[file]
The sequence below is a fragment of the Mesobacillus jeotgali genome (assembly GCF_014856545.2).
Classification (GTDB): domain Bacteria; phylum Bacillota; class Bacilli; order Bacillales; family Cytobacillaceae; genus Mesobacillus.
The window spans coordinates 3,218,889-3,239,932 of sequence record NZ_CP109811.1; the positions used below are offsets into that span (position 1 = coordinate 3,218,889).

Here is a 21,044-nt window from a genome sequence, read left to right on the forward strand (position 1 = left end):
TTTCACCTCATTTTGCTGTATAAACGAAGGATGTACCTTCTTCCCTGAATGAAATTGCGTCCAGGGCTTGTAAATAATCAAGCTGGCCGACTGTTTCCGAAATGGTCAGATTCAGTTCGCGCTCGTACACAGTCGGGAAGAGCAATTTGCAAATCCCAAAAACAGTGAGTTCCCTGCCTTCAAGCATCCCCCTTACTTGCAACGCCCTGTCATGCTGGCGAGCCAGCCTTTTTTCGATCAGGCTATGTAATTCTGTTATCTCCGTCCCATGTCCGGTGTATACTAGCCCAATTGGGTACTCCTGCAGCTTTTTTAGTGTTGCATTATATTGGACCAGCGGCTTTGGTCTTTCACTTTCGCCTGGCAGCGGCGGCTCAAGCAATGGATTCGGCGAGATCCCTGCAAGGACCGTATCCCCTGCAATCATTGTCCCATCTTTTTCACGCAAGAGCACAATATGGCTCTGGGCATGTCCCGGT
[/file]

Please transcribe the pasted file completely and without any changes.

The sequence below is a fragment of the Mesobacillus jeotgali genome (assembly GCF_014856545.2).
Classification (GTDB): domain Bacteria; phylum Bacillota; class Bacilli; order Bacillales; family Cytobacillaceae; genus Mesobacillus.
The window spans coordinates 3,218,889-3,239,932 of sequence record NZ_CP109811.1; the positions used below are offsets into that span (position 1 = coordinate 3,218,889).

Here is a 21,044-nt window from a genome sequence, read left to right on the forward strand (position 1 = left end):
TTTCACCTCATTTTGCTGTATAAACGAAGGATGTACCTTCTTCCCTGAATGAAATTGCGTCCAGGGCTTGTAAATAATCAAGCTGGCCGACTGTTTCCGAAATGGTCAGATTCAGTTCGCGCTCGTACACAGTCGGGAAGAGCAATTTGCAAATCCCAAAAACAGTGAGTTCCCTGCCTTCAAGCATCCCCCTTACTTGCAACGCCCTGTCATGCTGGCGAGCCAGCCTTTTTTCGATCAGGCTATGTAATTCTGTTATCTCCGTCCCATGTCCGGTGTATACTAGCCCAATTGGGTACTCCTGCAGCTTTTTTAGTGTTGCATTATATTGGACCAGCGGCTTTGGTCTTTCACTTTCGCCTGGCAGCGGCGGCTCAAGCAATGGATTCGGCGAGATCCCTGCAAGGACCGTATCCCCTGCAATCATTGTCCCATCTTTTTCACGCAAGAGCACAATATGGCTCTGGGCATGTCCCGGT